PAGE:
The bells are tolling

It is the hottest issue in international politics, and now it is knocking at our door too.

Immigration. Yes, across Europe, the United Kingdom and the United States, porus borders are taking their toll.

Locals are tired of watching the values they grew up with erased, the traditions they cherished replaced, and the culture they saw their parents work hard to build constantly denigrated.

They are tired, too, of politicians who skirt the issues over fears of sounding racist. If you want evidence of that just cast your eye across Europe.

In the Netherland’s the Party for Freedom has just won an the second-highest number of seats in Parliament, and joins an assortment of right-leaning parties that stole votes from the left and sent it to an historic defeat.

The same is happening in France where the National Front may yet win the election with Marie Le Pen at its head. Meanwhile, the Alternative for Germany Party leader says immigration guards may have to turn guns on illegal immigrants, while his party continues to ride high in the polls. Greece’s Golden Dawn, Hungary’s Jobbik, the Freedom Party in Austria, the Law and Justice Party in Poland, the Sweden Democrats – the list goes on.

That’s not to mention the seismic shift that was Brexit in the United Kingdom, or President Trump’s win in the United States.

All of these parties and people have swooped into their respective Parliaments with growing numbers of seats or into the public consciousness with increasing effectiveness.

And all share the common thread of nationalism. All have picked up on an under-estimated public sentiment against unfettered immigration.

I know, I know. New Zealand is slightly different. We don’t have boats arriving or borders rammed up against another country, and we certainly need many of the immigrants who choose to make our country home (I’m even married to one of them).

But even so, after two years of the words “record immigration figures” appearing most months, New Zealanders are growing wary.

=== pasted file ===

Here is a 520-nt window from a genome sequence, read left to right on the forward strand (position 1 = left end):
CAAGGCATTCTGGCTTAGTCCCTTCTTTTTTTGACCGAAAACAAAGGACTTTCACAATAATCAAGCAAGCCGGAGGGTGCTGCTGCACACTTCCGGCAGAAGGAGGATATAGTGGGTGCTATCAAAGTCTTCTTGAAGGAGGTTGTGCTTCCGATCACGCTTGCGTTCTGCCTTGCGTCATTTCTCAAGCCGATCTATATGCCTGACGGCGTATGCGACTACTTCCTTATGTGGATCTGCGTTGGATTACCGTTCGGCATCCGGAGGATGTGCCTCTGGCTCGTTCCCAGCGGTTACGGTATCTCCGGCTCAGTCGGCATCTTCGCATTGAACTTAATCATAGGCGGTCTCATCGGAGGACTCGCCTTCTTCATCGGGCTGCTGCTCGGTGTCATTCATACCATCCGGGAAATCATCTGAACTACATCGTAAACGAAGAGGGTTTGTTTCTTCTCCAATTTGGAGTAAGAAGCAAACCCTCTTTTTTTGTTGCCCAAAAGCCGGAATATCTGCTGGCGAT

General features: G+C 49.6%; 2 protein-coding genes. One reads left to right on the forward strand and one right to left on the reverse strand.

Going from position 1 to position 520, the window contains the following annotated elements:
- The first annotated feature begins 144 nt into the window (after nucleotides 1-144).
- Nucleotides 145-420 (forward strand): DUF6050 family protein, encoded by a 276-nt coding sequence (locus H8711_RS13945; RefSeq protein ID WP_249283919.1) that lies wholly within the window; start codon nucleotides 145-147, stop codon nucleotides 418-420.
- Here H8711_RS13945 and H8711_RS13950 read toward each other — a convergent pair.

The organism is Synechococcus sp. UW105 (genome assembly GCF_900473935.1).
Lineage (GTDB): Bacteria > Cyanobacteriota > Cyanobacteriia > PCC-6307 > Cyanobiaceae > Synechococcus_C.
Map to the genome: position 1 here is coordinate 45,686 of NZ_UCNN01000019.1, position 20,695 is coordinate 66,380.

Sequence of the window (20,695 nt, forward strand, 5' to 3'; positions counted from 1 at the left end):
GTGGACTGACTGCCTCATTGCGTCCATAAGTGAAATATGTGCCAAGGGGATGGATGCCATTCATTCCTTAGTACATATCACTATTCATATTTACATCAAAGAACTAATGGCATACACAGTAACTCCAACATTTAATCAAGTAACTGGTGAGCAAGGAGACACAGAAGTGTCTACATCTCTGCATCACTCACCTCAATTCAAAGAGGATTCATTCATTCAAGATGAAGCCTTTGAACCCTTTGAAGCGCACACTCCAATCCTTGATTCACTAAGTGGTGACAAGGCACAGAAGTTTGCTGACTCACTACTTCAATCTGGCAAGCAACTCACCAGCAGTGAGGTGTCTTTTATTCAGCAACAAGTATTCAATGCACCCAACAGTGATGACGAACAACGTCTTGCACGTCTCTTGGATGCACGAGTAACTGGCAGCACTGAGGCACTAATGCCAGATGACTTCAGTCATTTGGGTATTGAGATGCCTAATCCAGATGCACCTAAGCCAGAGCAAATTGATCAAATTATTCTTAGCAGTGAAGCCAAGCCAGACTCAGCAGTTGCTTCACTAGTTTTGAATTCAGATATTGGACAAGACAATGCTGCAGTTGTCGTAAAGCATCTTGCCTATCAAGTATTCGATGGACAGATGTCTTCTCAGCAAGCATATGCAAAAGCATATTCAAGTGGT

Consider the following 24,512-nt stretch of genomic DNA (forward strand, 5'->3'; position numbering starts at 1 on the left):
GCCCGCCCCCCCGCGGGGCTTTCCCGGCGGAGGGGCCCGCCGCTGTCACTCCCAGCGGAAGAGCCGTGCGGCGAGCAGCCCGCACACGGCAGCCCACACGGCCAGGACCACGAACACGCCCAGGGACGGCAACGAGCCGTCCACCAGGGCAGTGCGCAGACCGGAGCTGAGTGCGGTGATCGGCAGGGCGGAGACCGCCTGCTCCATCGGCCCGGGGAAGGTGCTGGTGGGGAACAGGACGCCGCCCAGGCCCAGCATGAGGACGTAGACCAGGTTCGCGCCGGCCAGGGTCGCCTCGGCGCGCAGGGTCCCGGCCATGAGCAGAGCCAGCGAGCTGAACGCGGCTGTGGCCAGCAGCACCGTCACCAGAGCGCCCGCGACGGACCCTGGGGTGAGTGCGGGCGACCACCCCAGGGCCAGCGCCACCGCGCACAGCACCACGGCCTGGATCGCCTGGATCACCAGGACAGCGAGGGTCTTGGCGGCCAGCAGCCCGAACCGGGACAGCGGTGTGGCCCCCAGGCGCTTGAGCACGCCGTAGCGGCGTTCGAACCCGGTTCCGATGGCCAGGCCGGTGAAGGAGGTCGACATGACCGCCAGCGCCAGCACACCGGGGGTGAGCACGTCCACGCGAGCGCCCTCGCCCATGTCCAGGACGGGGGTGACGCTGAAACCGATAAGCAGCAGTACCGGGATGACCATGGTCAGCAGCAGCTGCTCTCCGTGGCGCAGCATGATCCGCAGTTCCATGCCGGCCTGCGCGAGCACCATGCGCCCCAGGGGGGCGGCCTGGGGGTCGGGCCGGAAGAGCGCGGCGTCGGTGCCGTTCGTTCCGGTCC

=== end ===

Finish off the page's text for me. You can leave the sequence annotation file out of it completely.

Towards the end of last year polls started picking up on a growing public discontent with New Zealand’s endless run of record-breaking immigration figures.

And now the latest numbers are out, with at least one bank saying our population could hit 5 million in three years, thanks to the influx of 60,000 people a year.

It is the fifth straight month of record immigration gains.

And those figures aren’t just made up of returning Kiwis seeking refuge from the political storms or sluggish economies around Europe.

They are made up of “a real mix of people coming for different reasons”, according to economist Daniel Snowden.

That means any slowdown in the numbers will take time, “because if one factor changes and falls away, you’ve still got four or five groups of people coming.”

Already New Zealand has had political parties dip a toe into the voter sentiment these numbers might create -but it wasn’t on the far-right. It was the Labour Party calling foul on the number of immigrants sweeping into the country. In October last year Labour Leader Andrew Little said Government efforts to reduce New Zealand’s record runs of immigration was overdue and under-played.

He cited concern over immigrants taking local jobs.

He said there were “a number of growing issues”, calling them “acute”.

That follows his suggestions that people with Chinese-sounding names were behind Auckland’s high house prices in 2015 – an issue he pegged as being about foreign investors, but which the Chinese community in New Zealand saw as being about race.

But after Trump’s immigration policy scandal, Andrew Little suddenly back-tracked. And he has been quiet on immigration ever since.

And that leaves Winston Peters of New Zealand First mining anti-immigration voter sentiment, which is stock standard New Zealand politics.

Still, let’s hope the government hears the warning bells before voters start looking for  Europe-styled solutions here.

This article was first published on Stuff.co.nz

 

 

 

 

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